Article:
Wednesday, September 17, 2014

 

What the Artists Said


“Learn a trade.  Something you can do part-time, or seasonally.  If you work forty hours a week, you’ll be too tired to work on your art.”

That was the advice given by some art faculty at a gallery opening on campus this week.  We have a small gallery supported by some generous donors, and the current exhibit is a show of art by our faculty, both full-time and adjunct.  

At the opening, a couple dozen students showed up, along with the ten or so faculty who had works on display.  The curator of the show organized a brief q-and-a, during which the students could ask questions of the faculty.  One student asked what advice the faculty would give to young artists.  The opening quote jumped out at me, but several others echoed it in various ways.  One simply shrugged and said “money helps.”  Another counseled learning to live on very little money.  They weren’t bitter or cynical in their delivery; they seemed to be trying earnestly to answer the question that was asked.  The students seemed to take it in that spirit.

To be fair, some also mentioned passion, hard work, persistence in the face of failure, and the need to be true to your own voice.  Those, I expected.  But where some variation of “follow your dreams” would have gone when I was in college, I heard “learn a trade” and “get good at living on very little money.”

It was striking.  On the one hand, I thought, such straightforward answers were to the considerable credit of both faculty and students.  The faculty respected the students enough to tell them the truth straightforwardly, and the students respected the faculty enough to hear it as it was intended.  Nobody appeared offended, and nobody got overly theatrical; it came across as a matter-of-fact recognition of, well, fact.  

On the other hand, though, I couldn’t help but feel the generational shift, and mourn a bit for the sense of possibility that has been lost.

Lately, I’ve noticed a spate of pieces about the loss of clear markers of adulthood.  A.O. Scott’s piece in the New York Times suggested that the proliferation of man-children in popular culture reflects a deeper sense of loss of the grownups.  Heidi Moore’s characteristically smart piece in the Guardian on the markers of financial adulthood drew some thought-provoking responses; I was struck that everyone understood the question, but so many gave different answers.  Last year, Jennifer Silva published a brilliant book claiming that in the absence of the economic prerequisites for the traditional markers of adulthood -- marriage, buying a house, that sort of thing -- millenials have made a virtue of necessity by turning to tales of triumph over adversity.  Stories of addictions or abusive relationships overcome now serve as markers of adulthood, in the way that home purchases once did.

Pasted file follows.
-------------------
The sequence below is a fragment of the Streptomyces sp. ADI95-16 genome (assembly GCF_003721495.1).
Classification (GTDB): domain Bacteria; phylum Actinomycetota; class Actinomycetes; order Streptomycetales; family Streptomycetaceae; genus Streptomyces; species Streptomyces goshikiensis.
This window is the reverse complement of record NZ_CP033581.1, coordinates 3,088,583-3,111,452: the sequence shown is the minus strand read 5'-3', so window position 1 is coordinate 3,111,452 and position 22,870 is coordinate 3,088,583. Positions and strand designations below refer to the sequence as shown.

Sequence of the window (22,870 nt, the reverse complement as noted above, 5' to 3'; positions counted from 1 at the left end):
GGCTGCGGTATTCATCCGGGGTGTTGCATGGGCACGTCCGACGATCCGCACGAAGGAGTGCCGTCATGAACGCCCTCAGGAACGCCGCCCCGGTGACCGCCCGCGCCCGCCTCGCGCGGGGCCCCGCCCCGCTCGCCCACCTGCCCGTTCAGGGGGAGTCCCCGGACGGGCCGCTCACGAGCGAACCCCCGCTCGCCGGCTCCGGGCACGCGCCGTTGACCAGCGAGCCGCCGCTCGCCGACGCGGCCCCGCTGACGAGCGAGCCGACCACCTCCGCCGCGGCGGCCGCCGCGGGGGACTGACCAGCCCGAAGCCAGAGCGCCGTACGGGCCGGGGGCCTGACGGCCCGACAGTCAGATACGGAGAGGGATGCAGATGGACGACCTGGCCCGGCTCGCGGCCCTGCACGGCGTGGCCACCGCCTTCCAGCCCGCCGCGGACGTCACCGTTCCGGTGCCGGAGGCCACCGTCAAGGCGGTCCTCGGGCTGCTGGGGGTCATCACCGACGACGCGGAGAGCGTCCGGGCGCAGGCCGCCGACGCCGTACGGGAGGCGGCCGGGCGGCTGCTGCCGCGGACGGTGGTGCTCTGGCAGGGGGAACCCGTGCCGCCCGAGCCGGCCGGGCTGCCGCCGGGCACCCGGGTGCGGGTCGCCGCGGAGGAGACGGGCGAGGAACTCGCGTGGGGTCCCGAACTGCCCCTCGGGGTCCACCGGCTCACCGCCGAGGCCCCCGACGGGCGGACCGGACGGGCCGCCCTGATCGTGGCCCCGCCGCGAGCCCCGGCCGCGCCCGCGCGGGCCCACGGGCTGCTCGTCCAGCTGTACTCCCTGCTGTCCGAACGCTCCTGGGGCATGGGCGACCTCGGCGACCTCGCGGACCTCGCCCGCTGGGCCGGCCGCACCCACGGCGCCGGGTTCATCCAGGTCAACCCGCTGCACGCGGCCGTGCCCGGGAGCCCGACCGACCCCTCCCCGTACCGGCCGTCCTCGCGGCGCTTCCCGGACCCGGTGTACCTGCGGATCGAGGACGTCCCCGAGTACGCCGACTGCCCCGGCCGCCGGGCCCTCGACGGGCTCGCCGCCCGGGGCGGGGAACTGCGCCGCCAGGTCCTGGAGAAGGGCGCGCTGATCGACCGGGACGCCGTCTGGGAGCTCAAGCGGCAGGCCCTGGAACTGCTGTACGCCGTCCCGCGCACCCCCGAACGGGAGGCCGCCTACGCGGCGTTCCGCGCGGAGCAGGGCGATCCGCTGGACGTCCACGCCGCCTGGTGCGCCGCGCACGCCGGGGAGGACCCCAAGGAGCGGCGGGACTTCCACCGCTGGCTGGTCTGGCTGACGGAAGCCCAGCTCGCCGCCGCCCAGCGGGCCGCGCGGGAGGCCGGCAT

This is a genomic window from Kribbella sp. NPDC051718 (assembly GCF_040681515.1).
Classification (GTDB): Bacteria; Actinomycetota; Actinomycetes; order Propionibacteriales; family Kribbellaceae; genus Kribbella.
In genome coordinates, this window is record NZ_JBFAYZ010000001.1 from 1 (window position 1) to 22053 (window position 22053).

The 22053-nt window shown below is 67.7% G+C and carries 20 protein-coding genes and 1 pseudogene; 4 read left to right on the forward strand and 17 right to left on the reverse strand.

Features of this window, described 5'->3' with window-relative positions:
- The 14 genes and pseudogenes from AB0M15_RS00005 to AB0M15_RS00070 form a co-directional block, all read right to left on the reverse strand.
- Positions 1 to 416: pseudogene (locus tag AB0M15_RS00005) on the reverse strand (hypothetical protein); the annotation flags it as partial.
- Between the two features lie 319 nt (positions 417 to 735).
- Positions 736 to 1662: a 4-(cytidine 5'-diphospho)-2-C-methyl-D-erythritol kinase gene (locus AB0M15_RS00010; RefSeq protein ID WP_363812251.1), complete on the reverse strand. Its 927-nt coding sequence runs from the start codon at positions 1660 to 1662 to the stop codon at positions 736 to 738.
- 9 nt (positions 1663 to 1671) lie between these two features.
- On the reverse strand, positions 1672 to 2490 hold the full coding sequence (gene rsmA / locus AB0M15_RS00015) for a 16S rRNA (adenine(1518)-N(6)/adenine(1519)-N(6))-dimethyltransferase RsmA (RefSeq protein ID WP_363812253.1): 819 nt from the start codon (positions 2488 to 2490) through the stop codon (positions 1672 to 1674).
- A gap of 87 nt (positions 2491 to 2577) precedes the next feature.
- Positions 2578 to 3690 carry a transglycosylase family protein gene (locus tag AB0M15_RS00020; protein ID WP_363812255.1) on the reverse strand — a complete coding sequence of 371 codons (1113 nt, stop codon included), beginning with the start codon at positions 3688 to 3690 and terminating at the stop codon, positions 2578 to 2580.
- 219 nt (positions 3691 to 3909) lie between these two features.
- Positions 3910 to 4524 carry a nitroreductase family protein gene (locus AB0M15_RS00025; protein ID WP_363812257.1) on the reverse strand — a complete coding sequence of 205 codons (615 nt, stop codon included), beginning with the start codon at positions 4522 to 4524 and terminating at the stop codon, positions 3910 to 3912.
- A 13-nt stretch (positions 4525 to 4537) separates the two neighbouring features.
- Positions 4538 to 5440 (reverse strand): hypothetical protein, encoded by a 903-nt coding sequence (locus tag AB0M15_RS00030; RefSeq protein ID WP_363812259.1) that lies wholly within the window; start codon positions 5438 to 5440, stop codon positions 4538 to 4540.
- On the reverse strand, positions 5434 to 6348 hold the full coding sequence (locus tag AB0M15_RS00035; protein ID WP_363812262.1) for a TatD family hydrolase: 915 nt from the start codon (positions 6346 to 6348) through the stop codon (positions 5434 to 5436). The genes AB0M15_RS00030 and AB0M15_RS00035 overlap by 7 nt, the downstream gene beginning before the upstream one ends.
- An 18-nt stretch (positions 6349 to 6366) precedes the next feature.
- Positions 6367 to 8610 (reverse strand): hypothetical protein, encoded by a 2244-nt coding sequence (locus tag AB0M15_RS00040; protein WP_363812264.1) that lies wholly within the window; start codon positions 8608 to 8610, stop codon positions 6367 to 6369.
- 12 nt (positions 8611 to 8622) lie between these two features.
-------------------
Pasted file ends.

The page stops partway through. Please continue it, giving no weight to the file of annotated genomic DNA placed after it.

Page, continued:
I see a lot of truth in each of those.  Moore’s and Silva’s pieces, in particular, are thoughtful, well-researched, and compelling.  They get a lot right.

But I’m starting to wonder if we’ve missed something more basic.  

The discussion among the faculty and students was admirably mature.  It was adult, in the best sense of the term: people acknowledged a difficult reality and offered the most practical suggestions they could for dealing with it.  And the students took it in stride.

I didn’t see a man-child anywhere in the room.  I saw a room full of adults of various ages.

What I didn’t see, though, was youthful idealism.  I didn’t see what I used to think of as teenage bravado.  I saw some very young people who had been forced by circumstance to act in ways that used to be the province of their elders.  I saw young adults, rather than teenagers.  

In many ways, that’s great.  Given the very real economic obstacles many young students face, a certain gritty realism is appropriate.  And if memory serves, teenage bravado can be wearing in its own right.

But that “bulletproof” teenage stage -- that, in retrospect, relies on a base of economic security -- serves a purpose.  It sets the unreasonable expectations that drive unreasonable effort.  That’s true whether the expectations and effort are directed towards art, technology, politics, or anything else.  Yes, in the cold light of adulthood, some of those teenage ambitions can be mortifying.  But some of them hang on, and serve a real purpose.  

I wonder if the ubiquity of “man-child” characters in popular culture is more a sort of wistful wish-fulfillment than a reflection of reality.  In reality, I see millenials being much more “adult” at early ages than my own generation, which, in turn, was much more “adult” at early ages than its predecessors.  Several decades of stagnant wages and economic polarization took away the base of economic security that made earlier generations of “teenagers” possible.  People who had to grow up too fast may find a poignant comfort in man-child characters that would have struck earlier generations as either unreadable or ridiculous.  

None of this is meant as criticism of the faculty or students at the opening.  Honestly, I was impressed by the maturity of both.  It’s meant as a suggestion that before we get too focused on the real or perceived “failure to launch” of a strikingly mature generation, we should probably ask some different questions.

Comments:
A friend from high school studied sculpture in college, with a focus on metal sculpture.

He has a "day job" as a welder.